Unfortunately, some Chevrolet models, including the 2021 Chevrolet Tahoe and Suburban, have defective exterior lights. According to a recall notice, the Daytime Running lights (DRLs) may fail to activate as intended, resulting in glare, reducing visibility, and increasing the risk of a crash.
Other Chevrolet models with exterior lighting defects include Chevrolet Silverado 1500, 2012 Chevrolet Colorado, and 2007 Chevrolet Trailblazer.
Some Chevrolet owners have reported issues with their air conditioning and heating system that pumps cold air. Common causes of dysfunctional air conditioners include a defective cooling fan, electrical defects, an A/C refrigerant leak, a faulty condenser, or a faulty compressor.
Chevrolet models with faulty air conditioning units include the 2014-2016 Chevrolet Silverado 1500, 2015-2016 Chevrolet Suburban, and 2015-2016 Chevrolet Tahoe.
Here are some of the famous Chevrolet recalls you should know about.
On December 15, 2022, General Motors LLC issued a recall potentially affecting 115 242 units of certain 2017-2023 Chevrolet Bolt EV cars. The recall was dubbed ‘’fire risk after seat belt pretensioner deployment.’’
According to the recall notice, the pre-tensioner exhaust may cause fire on carpet fibers near B-pillars after a crash with a seat belt pre-tensioner deploys. Due to the resulting blaze, the defective pre-tensioner exhaust increases the risk of injury.
General Motors instructed the dealers to install metal foil on the carpet beside the pre-tensioner exhaust and a pre-tensioner cover—if necessary— free of charge.
On September 8, 2016, GM issued a recall that potentially affected 3,640,162 vehicle units. The notice was titled ‘’frontal airbags that may not deploy.’’ The front airbag or seatbelt pretensioner may fail to deploy in case of a crash— that requires deployment— increasing the risk of injury to the driver or front passenger.
The recall affected the following Chevrolet vehicles;
GM instructed the dealers to flash the SDM software and a replacement for vehicles that had a previous airbag deployment.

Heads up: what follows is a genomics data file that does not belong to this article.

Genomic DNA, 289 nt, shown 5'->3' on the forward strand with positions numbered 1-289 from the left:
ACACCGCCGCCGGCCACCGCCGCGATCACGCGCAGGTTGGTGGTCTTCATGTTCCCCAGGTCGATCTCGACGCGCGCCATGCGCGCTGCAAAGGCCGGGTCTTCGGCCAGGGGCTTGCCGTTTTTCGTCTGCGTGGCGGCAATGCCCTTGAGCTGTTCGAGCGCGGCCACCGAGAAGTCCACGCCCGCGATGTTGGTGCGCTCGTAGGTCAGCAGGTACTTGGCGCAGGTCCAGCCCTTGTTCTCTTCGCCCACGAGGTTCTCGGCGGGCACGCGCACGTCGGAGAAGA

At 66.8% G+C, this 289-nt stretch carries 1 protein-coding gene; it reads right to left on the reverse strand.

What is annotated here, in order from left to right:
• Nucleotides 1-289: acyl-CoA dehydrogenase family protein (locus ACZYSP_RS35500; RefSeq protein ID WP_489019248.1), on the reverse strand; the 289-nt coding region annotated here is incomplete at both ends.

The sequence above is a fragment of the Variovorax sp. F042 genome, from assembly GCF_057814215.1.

On May 10, 2023, GM issued a recall potentially linked to 995,085 units of 2014-2017 Chevrolet Traverse, Buick Enclave, and GMC Acadia vehicles. The recall intended to solve a driver’s ‘’airbag inflator that could explode’’.
Unfortunately, an inflator explosion can cause sharp metal fragments to strike the driver or other occupants resulting in serious injury or death. GM instructed the dealers to replace the driver’s air module free of charge.
On February 2, 2023, GM issued a recall to cure a defect ‘’fuel tank failure that may cause the engine to stall ‘’. The recall potentially affects 22,132 units of particular 2017-2019 Chevrolet Silverado 2500 & 3500.
According to the recall notice, a defect in the rear tank may cause it to collapse, preventing the fuel pump from transferring fuel to the front tank and causing the vehicle to stall. A subsequent engine crash increases the risk of a crash.
GM instructed the dealers to inspect the fuel tank and fuel pump module and replace them if need be, free of charge. Dealers were also required to add an engine hose at the rear tank assembly and perform repairs free of charge.
On February 25, 2021, GM issued a recall dubbed ‘’tire failure that resulted in sudden air loss’’. According to the notice, the affected units had over-cured tires likely to break in the sidewalls resulting in sudden air loss or belt edge separation that can lead to thread or belt loss.
Unfortunately, tread or belt loss can cause loss of vehicle control, increasing the risk of a crash. GM instructed dealers to inspect and replace the tires—free of charge if necessary.
Other affected Chevrolet vehicles include:
Lemon laws protect consumers who’ve bought vehicles with persistent defects that manufacturers have been unable to fix after a ‘’reasonable number’’ of repair attempts. Besides enjoying protection, consumers must inform the manufacturer about vehicle defects.
Similarly, consumers should give manufacturers a window of opportunity known as a ‘’reasonable number’’ of repair attempts to fix the defect.
During refund or buyback claim processing, a question always arises whether a manufacturer has made a ‘’reasonable number’’ of repair attempts to fix the defect. The answer depends on the prevailing circumstances, the nature of the flaws, and the ease of discovering the defect.
For instance, two repair attempts are enough if the manufacturer tries fixing a defect likely to cause death or severe injury. The consumer also has every right to keep taking the vehicle for repairs if the dealer or manufacturer can’t duplicate a warranty defect.
Equally, manufacturers have a limited opportunity to fix the defects— for instance, four or more attempts are enough to trigger a claim.
In a nutshell, no fixed number determines a ‘’reasonable number’’ of repair attempts; however, California lemon law presumption offers the following guidelines:
The California lemon law presumption activates when the defect occurs within 18,000 miles or 18 months, whichever comes first.
More importantly, the guidelines contained in California lemon law presumption only offer direction when determining a ‘’reasonable number’’ of repair attempts. The decision is subjective and is made by a judge or arbitrator.
During claim processing, manufacturers beg the courts or arbitration for more opportunities to fix the defect, which could defeat your claim or delay justice. With that in mind, working with an experienced attorney is always advisable to counter the manufacturer’s tactics and maximize your settlement.